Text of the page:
Friday, 13 February 2015

Andrew Chan and Myuran Sukumaran

were caught trying to smuggle heroin out of Bali into Australia. Since then they have been tried, along with seven others, in an Indonesian court, found guilty and sentenced to death. They have spent a decade in Kerobokan gaol and the expectation is that they will be executed by the end of this month.
The case has taken up an enormous amount of time and money at the highest levels of government. It has also taken up a lot of media attention.
Even now the Australian Federal Police refuse to acknowledge any error of judgment in giving information to the Indonesian police. It was that information which led to their arrest and the consequent death sentence.
I am opposed to the death penalty. I am opposed because I do not believe murder is right under any circumstances. State sanctioned murder is no more right than any other murder. And there is always the possibility of a mistake even when the evidence seems to be overwhelming. 
In the case of Indonesia there are double standards with respect to the death penalty. The Indonesian government fights hard for any of its own citizens at risk of death in foreign gaols. They have gaoled some of their own citizens guilty of the most atrocious crimes involving the death of many people but they have not demanded the death penalty. Some of those same citizens have even been released at a later date. 
But drugs, they keep saying, are different. I don't doubt for a moment that there are Indonesians at the very top of the drug trade. They are probably untouchable.
Australia gives a considerable amount of foreign aid to Indonesia. There are many people there on or below the poverty line. We have been told for years that it is our duty to assist them. This is despite the fact that Indonesia is a wealthy country, a very wealthy country. The  unfortunate thing is that 95% of that wealth is owned by just 5% of the population and they have no intention of sharing it.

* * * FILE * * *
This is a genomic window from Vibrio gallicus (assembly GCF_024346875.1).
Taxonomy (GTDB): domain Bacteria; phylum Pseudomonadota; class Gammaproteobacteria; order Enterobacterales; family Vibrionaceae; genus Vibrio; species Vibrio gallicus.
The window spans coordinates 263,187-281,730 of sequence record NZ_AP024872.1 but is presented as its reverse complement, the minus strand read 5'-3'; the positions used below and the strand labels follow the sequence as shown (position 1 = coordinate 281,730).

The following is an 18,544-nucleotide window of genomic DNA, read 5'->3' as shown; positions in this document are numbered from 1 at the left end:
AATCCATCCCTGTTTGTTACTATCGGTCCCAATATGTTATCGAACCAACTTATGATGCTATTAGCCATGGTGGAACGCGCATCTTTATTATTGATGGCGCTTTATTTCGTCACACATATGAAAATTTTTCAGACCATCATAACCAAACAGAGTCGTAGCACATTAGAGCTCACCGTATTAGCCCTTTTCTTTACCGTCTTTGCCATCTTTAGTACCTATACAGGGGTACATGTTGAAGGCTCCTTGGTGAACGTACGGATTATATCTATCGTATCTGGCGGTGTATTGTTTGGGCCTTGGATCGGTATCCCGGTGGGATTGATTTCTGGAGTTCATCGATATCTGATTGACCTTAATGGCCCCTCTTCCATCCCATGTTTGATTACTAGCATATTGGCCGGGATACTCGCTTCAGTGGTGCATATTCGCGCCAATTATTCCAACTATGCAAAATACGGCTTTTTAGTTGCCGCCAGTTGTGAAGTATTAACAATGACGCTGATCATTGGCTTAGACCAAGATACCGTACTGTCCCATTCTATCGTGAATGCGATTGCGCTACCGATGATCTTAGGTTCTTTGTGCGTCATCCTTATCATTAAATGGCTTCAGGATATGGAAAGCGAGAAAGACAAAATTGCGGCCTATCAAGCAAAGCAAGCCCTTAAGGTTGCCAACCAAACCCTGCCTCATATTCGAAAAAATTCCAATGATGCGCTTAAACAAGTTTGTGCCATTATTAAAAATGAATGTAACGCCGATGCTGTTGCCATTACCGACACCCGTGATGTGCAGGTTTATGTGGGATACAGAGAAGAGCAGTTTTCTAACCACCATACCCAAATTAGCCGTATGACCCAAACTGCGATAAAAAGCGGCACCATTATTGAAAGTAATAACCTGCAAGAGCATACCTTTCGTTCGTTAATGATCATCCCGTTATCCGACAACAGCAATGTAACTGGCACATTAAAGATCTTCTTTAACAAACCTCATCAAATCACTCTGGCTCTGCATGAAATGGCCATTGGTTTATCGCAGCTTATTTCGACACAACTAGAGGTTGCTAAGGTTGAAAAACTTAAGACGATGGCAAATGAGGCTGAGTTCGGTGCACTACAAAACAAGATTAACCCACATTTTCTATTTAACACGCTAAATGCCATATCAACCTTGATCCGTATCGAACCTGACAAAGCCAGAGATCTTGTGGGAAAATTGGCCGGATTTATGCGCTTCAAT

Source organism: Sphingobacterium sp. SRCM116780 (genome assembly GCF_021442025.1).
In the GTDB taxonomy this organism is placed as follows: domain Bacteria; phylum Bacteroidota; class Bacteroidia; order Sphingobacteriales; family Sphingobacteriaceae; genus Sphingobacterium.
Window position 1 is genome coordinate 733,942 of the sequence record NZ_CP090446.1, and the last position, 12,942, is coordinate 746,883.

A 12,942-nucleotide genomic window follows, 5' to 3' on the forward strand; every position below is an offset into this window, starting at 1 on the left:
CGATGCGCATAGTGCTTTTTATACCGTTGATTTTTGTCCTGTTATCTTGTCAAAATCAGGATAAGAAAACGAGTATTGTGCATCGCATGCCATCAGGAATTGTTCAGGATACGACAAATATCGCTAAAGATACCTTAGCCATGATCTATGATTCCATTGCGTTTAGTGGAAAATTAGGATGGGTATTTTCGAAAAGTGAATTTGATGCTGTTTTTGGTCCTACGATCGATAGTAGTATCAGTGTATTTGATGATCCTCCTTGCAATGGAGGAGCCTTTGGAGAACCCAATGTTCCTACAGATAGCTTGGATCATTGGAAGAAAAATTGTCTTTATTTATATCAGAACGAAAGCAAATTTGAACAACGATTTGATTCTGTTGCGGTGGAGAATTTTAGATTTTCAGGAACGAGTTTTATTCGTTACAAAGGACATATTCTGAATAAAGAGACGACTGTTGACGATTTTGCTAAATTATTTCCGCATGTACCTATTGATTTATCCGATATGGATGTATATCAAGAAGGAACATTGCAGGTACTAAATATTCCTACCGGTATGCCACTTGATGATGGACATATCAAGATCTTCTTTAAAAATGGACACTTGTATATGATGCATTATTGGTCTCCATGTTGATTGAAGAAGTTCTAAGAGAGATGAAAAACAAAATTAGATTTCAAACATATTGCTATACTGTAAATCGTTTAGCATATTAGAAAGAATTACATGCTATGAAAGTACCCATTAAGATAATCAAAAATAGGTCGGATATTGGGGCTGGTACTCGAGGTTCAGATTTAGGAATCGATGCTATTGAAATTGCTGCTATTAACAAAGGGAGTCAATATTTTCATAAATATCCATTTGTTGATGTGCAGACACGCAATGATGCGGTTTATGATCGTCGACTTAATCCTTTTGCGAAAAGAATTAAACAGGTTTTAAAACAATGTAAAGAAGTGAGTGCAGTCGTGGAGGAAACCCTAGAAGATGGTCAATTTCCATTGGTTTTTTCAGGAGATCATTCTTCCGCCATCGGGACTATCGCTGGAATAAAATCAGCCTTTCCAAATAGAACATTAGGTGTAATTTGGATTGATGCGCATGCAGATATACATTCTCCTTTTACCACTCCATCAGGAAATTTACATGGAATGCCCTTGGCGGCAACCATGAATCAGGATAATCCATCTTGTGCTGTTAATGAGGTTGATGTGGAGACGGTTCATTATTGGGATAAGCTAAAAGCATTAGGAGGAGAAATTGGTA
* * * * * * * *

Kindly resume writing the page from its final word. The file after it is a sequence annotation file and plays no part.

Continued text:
Australians contribute to that wealth by going to holiday in Bali in droves. Many Balinese depend for their pittance of a wage on the tourist industry.
The Indonesian authorities know all this. They also know that Australia is unlikely to cease all foreign aid to the country because that would have trade implications for Australia. They know that Bali is seen as a relatively cheap, exotic foreign destination for many people. They know people will continue to go to Bali even if two Australians are put to death. They will go even if there are more terrorist threats, bombings and other crimes. 
What we really need to do though is stay away from Bali and make further aid conditional on the abolition of the death penalty. I am sure that the rest of a life in Kerobakan prison is punishment enough.  

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